Evening dining in New York City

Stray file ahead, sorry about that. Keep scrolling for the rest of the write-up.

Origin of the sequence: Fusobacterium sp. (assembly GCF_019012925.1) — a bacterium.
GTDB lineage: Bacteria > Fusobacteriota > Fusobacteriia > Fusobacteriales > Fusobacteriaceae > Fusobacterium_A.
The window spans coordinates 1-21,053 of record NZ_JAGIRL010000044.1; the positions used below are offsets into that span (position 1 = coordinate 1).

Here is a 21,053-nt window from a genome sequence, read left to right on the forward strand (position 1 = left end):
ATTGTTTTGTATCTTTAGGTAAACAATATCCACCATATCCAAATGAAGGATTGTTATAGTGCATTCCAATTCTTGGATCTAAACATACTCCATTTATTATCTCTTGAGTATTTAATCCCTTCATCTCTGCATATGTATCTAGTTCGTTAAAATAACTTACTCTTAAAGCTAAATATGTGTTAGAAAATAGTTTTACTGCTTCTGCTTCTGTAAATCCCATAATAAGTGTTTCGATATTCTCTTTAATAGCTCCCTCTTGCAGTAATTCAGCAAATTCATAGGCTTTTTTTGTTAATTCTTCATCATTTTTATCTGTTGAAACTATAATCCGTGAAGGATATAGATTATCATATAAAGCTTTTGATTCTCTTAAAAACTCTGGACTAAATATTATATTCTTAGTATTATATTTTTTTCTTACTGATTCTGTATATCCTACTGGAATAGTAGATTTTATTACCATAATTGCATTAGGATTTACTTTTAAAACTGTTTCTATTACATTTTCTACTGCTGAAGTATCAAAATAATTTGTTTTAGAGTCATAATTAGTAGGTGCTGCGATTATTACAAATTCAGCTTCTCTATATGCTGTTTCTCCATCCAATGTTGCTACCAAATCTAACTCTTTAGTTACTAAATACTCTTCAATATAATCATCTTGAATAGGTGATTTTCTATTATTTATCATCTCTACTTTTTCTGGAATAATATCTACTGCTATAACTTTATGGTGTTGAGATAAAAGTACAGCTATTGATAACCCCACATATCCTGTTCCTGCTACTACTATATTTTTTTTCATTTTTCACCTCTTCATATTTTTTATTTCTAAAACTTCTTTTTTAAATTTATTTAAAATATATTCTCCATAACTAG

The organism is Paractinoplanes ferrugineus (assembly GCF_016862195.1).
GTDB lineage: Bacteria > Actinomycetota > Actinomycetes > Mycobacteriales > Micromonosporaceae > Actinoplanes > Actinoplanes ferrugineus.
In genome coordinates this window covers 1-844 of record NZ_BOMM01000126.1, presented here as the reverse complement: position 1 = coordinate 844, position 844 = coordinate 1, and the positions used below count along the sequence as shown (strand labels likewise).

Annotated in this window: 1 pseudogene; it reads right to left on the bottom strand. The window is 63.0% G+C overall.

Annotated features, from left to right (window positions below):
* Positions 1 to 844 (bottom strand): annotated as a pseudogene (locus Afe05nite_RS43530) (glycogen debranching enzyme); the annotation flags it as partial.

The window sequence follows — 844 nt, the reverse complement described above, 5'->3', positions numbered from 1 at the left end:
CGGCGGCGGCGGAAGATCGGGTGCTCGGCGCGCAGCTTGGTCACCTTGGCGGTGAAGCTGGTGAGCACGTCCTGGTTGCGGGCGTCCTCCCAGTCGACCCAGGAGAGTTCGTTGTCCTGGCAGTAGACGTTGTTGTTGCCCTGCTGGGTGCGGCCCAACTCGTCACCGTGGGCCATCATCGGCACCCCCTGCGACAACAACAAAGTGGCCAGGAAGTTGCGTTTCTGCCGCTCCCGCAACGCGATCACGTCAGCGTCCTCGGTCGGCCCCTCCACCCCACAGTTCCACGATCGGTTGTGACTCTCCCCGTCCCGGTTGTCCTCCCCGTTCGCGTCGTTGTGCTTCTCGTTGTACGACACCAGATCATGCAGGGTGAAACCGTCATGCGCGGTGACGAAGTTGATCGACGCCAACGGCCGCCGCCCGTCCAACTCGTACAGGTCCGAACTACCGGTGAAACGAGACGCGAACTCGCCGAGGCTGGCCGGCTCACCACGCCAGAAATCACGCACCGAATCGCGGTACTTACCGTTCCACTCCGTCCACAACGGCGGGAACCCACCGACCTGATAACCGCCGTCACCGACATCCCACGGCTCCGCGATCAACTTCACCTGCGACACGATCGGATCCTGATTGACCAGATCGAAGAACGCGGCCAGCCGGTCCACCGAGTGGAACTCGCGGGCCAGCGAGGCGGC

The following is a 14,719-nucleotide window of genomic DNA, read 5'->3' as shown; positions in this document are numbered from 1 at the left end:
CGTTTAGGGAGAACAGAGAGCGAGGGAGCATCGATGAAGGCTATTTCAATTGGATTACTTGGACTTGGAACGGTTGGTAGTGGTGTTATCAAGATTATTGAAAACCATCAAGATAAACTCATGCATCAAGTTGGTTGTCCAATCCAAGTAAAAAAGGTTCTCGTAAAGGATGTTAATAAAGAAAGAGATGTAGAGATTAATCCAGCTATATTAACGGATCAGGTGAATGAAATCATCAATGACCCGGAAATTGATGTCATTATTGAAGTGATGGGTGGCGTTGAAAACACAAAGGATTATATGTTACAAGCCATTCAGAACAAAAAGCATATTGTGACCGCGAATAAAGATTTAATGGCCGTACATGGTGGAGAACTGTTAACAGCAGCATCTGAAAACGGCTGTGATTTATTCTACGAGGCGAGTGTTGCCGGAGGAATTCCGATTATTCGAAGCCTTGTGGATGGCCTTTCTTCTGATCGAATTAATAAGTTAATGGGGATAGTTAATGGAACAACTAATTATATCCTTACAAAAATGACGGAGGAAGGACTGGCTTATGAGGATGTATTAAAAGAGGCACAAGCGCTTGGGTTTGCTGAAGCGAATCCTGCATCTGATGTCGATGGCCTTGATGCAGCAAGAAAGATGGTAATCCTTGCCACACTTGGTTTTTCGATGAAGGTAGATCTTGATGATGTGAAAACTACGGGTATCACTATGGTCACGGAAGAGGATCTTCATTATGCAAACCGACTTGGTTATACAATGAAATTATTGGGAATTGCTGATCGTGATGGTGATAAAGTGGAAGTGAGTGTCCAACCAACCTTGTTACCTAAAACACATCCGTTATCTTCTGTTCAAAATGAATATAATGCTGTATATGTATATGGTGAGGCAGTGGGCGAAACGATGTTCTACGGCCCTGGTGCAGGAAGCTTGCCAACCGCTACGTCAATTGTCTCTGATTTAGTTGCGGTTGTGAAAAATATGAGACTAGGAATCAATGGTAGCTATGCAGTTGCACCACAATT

The first thing we did was order a bottle of wine and some appetizers. Linda ordered the lobster fetuccini in a light wine sauce. I ordered snails on polenta in a creamed spinach sauce. The food was delicious. The waiters were solicitous. They recommended the beef filet. It was rare and excellent. The only thing lacking in the meal was the absence of our favorite, garlic. It was puzzling. An older heavy set man was sitting at the bar, appearing to hold court. Linda remarked that he must be the owner and that he looked interesting. She suggested we join him. We moved to the bar and ordered a Grand Marnier. He recommended dessert so we ordered tiramasu, one order to split. It too was excellent. We began to visit with him. He was the owner, emigrated from Bologna in 1976 with his wife who was a German American student. They had five sons. His wife was dead. He bought us another Grand Marnier. We learned that one of his sons was the chef. Our bill approached $200. We decided that the absence of garlic was because he was from Bologna. We left the restaurant and went to an Irish pub down the street. The place was dead. It was a Monday. We hailed a taxi and returned to the area of the Waldorf and shut down a rowdy bar about 2 a.m. The martinis were as expected, in the high dollar range. We slept like babies.